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Transcending binary thought

Nov 11, 2004 02:09 PM
by kpauljohnson

Hi Jerry and all,

At the moment I'm entering into what Twyla Tharp, in her new book on 
creativity, calls the "creative bubble"-- a phase in which one 
focuses attention exclusively on a creative project and shuts out 
distractions. That means spending the winter working on a manuscript 
and reading only northeastern NC history and related material. But 
because my ancestors lived in/adjacent to wetlands, my current 
reading is Stirring the Mud: On Swamps, Bogs, and Human Imagination 
by Barbara Hurd. It's nine essays from an author whose previous book 
was Entering the Stone: On Caves and Feeling Through the Dark. The 
new one is an LA Times book of the year.

All that is background for why I'm posting these excerpts, which IMO 
strike at the heart of historical uncertainty. (Something that 
applies equally to the unknowable in genealogy, Theosophical history, 
whatever.) Whenever you discover one new ancestor, that immediately 
creates two new questions: who was the mother, who was the father, of 
this person? And whatever I have learned about HPB or anyone else in 
Theosophical history likewise creates a host of new unknowns.

Hurd writes:

For the Buddhists, taking refuge in the dharma means cutting the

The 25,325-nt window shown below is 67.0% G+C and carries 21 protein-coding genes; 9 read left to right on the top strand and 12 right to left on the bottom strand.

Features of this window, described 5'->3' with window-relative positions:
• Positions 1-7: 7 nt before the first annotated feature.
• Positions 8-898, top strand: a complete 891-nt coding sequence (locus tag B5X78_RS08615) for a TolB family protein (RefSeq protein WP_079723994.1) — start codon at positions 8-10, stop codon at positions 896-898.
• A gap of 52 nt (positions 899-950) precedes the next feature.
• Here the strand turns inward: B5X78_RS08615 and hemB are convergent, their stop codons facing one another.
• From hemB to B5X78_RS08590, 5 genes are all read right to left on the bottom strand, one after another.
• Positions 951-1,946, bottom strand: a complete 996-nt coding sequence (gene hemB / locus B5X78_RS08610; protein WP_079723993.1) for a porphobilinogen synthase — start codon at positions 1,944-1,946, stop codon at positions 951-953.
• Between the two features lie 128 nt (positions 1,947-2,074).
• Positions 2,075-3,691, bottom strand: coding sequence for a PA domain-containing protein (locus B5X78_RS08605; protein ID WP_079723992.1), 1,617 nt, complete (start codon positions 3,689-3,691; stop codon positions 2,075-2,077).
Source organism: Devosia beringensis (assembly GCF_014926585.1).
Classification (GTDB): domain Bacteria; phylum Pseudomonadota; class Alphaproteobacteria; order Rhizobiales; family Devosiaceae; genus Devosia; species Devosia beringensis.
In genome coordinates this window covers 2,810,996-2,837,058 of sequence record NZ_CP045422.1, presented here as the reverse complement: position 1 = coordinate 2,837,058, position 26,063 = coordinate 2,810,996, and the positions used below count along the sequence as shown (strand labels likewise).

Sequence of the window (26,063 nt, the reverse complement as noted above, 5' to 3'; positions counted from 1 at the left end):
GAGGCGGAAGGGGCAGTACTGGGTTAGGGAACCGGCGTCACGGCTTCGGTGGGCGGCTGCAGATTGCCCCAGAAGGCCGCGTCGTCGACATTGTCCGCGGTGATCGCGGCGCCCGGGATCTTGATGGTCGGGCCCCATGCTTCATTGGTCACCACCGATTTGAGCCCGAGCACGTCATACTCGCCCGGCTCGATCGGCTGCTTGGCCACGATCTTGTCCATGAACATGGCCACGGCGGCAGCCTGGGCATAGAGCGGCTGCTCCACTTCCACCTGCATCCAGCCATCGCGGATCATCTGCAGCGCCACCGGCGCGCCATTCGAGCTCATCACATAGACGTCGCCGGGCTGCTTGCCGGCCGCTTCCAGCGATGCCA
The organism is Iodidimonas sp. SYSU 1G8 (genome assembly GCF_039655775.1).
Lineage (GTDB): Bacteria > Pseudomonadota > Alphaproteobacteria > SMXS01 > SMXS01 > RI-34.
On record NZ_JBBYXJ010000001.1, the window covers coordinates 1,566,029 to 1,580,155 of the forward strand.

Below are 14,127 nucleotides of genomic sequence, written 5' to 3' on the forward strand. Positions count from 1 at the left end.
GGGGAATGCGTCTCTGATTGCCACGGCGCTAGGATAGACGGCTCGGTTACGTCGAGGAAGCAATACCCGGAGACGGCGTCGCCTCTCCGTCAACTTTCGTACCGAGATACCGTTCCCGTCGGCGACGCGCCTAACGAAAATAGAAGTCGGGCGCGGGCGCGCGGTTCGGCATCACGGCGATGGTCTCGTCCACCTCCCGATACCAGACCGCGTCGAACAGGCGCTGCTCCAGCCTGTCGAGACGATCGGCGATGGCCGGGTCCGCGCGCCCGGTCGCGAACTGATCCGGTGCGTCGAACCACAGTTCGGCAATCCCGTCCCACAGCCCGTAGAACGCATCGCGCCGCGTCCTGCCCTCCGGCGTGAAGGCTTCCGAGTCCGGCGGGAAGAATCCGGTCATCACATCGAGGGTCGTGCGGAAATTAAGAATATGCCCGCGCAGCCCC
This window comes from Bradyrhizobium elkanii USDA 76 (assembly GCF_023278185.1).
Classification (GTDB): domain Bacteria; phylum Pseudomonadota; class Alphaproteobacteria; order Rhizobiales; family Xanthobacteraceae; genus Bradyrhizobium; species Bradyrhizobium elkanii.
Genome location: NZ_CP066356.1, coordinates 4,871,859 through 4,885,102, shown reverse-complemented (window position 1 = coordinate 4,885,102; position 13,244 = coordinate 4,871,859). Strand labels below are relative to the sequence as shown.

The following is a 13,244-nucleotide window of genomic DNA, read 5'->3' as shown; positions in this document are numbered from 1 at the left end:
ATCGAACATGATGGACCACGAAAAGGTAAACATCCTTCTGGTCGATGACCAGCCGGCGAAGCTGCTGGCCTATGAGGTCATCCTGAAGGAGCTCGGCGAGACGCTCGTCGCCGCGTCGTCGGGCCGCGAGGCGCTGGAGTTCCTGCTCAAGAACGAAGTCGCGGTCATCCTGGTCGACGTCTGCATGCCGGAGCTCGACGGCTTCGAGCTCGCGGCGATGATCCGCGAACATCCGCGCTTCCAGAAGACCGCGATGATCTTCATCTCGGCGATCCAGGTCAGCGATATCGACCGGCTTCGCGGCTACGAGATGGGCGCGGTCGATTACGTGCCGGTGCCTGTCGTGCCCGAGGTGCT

ties, letting go whatever hand you've been clinging to, whatever boat 
you've been floating in...not reaching for protection...relaxing in 
the uncertainty of the present moment. Those monks must have loved a 
swamp...Surely there is no better place than in a swamp or bog to 
learn about uncertainty, to notice how we feel when the ground under 
our feet wobbles, what small boat or dogma we cling to, what all we 
must let go of when we look down and learn to trust what's holding us 
now. Something in us gives in to the place, the lines relax, the 
definitions go mushy, the body limp with this landscape, itself so 
limp and ill-defined. 

So when you write:
This, of 
> course is the very modernist view that I'm trying to get him to see 
> through and get past: i.e. that there is the right view and the 
wrong view, and there is nothing outside of that binary. I think 
most readers of these posts can easily see through his reasoning, and 
therefore are not going take any of Dallas' defaming remarks about 
you very seriously.
I think about resistance to and dislike of muddiness, murkiness, 
confusion. TMR was intended as a constructive contribution to 
understanding, and has been received as such by and large. But if a 
reader cannot conceive of multiperspectivalism and openendedness as 
constructive, he will see the book as destructive and intentionally 
so. "The more you know, the more you know you don't know" is one of 
the truest proverbs I ever heard. Knowing the depths of one's 
ignorance can be either terrifying or exhilarating, depending on 
one's tolerance of ambiguity. HPB is so appealing to me precisely 
because (unlike most of her succesors in the TM) she is very explicit 
about the vastness of the unknown and the fragmentary nature of the 
truths she presents. 



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